Tuesday, December 13, 2016

Leader who helped ‘normalize’ Opus Dei dies at 84

Marking a generational change for one of the Catholic Church’s most influential organizations, Spanish Bishop Javier Echevarría Rodríguez, the leader of Opus Dei, died in Rome on Monday at the age of 84.

Echevarría had been hospitalized in Rome’s Campus Biomedico on Dec. 5, and died of complications due to a pulmonary infection. He marks the last close personal aide to the group’s founder to succeed him as its leader.

Pope Francis on Tuesday expressed condolences, while also giving thanks for Echevarría’s “generous witness of priestly and episcopal life” and his “constant service of love to the Church and for souls.”

Echevarría had been appointed the prelate of Opus Dei under St. Pope John Paul II in 1994, and was named a bishop by John Paul one year later in 1995. 

Under the Code of Canon Law, Opus Dei is considered a “personal prelature,” a structure which unites a prelate, clergy and laity in specific pastoral activities, which are defined not by geography like a diocese but a chosen spiritual path regardless of where members live.

To date, Opus Dei remains the lone personal prelature in the Catholic Church, assigned that status in 1982 by John Paul II. In 2015 its membership was roughly 94,000 people worldwide, including over 91,000 laity and more than 2,000 priests.

Founded in 1928 by Saint Josemaría Escrivá, Opus Dei is a body that was for many years the subject of considerable internal controversy.

Seen by many observers as a largely conservative force within Catholicism, Opus Dei has been criticized among other things for its alleged wealth, its emphasis on papal loyalty and obedience, its attitudes towards women, and its practice of “corporal mortification,” including use of the cilice, a small barbed chain worn by core members around the upper thigh.

On the other hand, admirers regard Opus Dei as a highly committed corps of mostly lay Catholics who undergo a serious program of spiritual and theological formation and who generally are willing to make a profound commitment to the Catholic Church and to the faith.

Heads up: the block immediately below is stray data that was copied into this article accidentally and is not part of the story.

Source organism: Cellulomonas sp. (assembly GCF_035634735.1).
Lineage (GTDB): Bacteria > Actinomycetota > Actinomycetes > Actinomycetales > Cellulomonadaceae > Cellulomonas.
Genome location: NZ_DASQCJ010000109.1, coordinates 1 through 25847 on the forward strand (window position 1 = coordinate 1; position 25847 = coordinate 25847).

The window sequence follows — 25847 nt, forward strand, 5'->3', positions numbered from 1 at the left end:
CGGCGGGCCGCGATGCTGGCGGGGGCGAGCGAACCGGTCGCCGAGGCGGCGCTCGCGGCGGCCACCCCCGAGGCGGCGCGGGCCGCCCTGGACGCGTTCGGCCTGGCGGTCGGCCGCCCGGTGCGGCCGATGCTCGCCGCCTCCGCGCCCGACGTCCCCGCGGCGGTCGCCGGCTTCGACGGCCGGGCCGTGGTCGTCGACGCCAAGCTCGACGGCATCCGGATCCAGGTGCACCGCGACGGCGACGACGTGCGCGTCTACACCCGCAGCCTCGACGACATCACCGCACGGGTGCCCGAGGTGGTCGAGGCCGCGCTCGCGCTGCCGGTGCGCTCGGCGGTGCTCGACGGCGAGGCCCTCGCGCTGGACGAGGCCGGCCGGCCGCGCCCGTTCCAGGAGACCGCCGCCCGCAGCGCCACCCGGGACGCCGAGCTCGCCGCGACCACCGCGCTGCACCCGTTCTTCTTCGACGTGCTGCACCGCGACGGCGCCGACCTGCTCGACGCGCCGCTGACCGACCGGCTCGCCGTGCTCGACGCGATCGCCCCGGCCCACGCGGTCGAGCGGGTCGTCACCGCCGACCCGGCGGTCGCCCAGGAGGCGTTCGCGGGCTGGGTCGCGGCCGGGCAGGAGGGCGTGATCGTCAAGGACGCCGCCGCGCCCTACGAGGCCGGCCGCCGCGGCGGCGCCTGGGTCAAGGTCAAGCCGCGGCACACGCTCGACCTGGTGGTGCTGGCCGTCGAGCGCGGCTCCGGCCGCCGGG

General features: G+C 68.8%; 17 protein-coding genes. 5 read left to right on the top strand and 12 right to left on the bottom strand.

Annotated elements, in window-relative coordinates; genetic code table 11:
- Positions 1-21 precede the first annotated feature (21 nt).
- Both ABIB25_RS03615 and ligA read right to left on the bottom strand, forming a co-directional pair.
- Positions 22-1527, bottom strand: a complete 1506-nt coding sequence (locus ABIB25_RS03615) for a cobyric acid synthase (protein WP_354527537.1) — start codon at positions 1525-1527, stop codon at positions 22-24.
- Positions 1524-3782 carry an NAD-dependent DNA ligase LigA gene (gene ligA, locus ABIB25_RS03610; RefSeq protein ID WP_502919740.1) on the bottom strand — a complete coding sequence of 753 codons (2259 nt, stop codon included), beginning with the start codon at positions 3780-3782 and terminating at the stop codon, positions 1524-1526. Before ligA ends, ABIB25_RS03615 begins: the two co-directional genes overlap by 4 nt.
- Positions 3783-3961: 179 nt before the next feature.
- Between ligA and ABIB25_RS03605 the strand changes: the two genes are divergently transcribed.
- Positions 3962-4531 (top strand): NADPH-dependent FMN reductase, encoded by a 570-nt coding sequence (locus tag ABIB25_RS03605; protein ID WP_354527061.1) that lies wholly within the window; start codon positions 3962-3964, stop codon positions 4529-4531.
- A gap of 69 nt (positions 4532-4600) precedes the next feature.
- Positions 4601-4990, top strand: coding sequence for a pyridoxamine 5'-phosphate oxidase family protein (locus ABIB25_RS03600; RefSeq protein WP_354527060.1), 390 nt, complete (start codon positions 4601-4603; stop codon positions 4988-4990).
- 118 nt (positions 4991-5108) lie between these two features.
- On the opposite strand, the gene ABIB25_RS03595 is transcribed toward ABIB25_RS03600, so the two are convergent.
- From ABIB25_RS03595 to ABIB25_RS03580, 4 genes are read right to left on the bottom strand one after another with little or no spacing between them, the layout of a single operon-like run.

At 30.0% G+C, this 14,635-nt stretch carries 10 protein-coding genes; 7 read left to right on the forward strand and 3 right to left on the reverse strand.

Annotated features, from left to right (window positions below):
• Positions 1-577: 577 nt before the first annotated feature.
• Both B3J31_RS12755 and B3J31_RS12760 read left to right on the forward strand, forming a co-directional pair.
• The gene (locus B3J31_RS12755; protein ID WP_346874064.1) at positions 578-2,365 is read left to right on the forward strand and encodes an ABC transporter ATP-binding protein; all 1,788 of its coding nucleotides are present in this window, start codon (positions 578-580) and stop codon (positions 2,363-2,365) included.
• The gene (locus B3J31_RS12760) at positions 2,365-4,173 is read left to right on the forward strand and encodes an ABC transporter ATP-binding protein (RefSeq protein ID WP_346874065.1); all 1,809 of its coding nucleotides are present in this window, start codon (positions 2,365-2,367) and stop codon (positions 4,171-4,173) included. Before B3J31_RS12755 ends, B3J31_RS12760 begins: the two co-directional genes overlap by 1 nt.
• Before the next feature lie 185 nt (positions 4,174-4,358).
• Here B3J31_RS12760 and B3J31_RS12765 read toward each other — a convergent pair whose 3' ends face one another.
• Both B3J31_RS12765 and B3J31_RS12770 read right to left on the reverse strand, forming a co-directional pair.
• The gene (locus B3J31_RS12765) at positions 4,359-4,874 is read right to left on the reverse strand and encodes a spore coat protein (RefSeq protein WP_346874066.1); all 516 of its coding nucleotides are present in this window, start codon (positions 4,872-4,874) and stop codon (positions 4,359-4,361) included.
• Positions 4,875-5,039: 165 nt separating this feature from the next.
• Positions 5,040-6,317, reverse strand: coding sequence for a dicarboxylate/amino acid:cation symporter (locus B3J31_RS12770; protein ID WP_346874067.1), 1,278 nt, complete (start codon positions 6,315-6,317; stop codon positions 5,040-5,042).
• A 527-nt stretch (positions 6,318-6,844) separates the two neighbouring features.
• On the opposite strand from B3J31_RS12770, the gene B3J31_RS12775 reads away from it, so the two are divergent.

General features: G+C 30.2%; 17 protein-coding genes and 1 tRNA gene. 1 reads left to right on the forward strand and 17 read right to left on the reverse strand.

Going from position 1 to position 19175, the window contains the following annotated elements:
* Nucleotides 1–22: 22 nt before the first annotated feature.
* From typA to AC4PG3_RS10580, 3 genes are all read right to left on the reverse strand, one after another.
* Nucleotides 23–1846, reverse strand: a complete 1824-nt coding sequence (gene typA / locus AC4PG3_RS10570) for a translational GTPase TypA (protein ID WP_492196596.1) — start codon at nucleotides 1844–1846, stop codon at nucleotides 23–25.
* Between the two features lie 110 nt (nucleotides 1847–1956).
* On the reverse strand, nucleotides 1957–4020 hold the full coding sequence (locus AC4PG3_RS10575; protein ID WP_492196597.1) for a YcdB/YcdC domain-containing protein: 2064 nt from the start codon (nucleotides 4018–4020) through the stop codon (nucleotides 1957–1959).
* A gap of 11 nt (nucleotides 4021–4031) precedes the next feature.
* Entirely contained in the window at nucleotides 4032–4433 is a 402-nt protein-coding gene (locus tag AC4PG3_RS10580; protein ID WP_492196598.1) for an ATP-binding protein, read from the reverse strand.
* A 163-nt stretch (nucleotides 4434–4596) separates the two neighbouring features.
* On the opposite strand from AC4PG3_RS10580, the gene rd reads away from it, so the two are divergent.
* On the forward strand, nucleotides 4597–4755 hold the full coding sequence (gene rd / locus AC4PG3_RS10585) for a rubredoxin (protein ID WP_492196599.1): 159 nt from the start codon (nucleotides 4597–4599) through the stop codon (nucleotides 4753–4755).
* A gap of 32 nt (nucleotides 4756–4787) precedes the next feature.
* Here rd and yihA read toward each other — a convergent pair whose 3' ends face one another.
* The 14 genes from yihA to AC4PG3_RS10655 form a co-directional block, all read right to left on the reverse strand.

Famously, Opus Dei was featured in the 2003 Dan Brown novel The Da Vinci Code as a nefarious force within the Catholic Church, though in the years since, much of the controversy surrounding the organization has largely abated.

Despite its relatively small size, Opus Dei is considered an influential force within Catholicism given the prominence of many of its members and the favor with which many bishops and other Catholic leaders see the group.

Echevarría represented the last of the original generation of Opus Dei figures to head the organization. Escrivá himself held that role until his death in 1975, and was succeeded by his close aide Bishop Álvaro del Portillo, who led the organization until 1994 and is today considered “Blessed” by the Catholic Church, meaning the penultimate stage before sainthood.

Portillo was beatified in September 2014 with the permission of Pope Francis, who knew Opus Dei and formed friendships with several members of the group during his time in Argentina.

Like Portillo, Echevarría had been a personal confidante to Escrivá, serving as his personal secretary from 1953 to 1975. He became the Secretary General of Opus Dei in 1975, and the Vicar General in 1982 upon Escrivá’s death.

According to a statement released by Opus Dei on Monday, Echevarría will be replaced for the moment by Spanish Monsignor Fernando Ocariz, the current Vicar General, who assumed that office in 1994. 

According to Opus Dei’s statutes, Ocariz has one month to call a “collective congress” to choose his replacement, which should take place within three months.

According to the group’s statutes, whoever is selected will need to be approved by the pope.
Also according to the Opus Dei statement, Ocariz administered the last rites of the Church to Echevarría before he died.

By papal appointment, Echevarría had served as a member of both the Congregation for the Causes of Saints and the Apostolic Signatura, in effect the Vatican’s Supreme Court. He was the author of five books, including a set of memoirs of Escrivá.

In general, Echevarría was regarded in Rome as a personally pious and non-flamboyant personality, who helped steer Opus Dei toward a period of normalization after the controversies surrounding the canonization of Escrivá in 2002 and then the turbulence of the Da Vinci Code.

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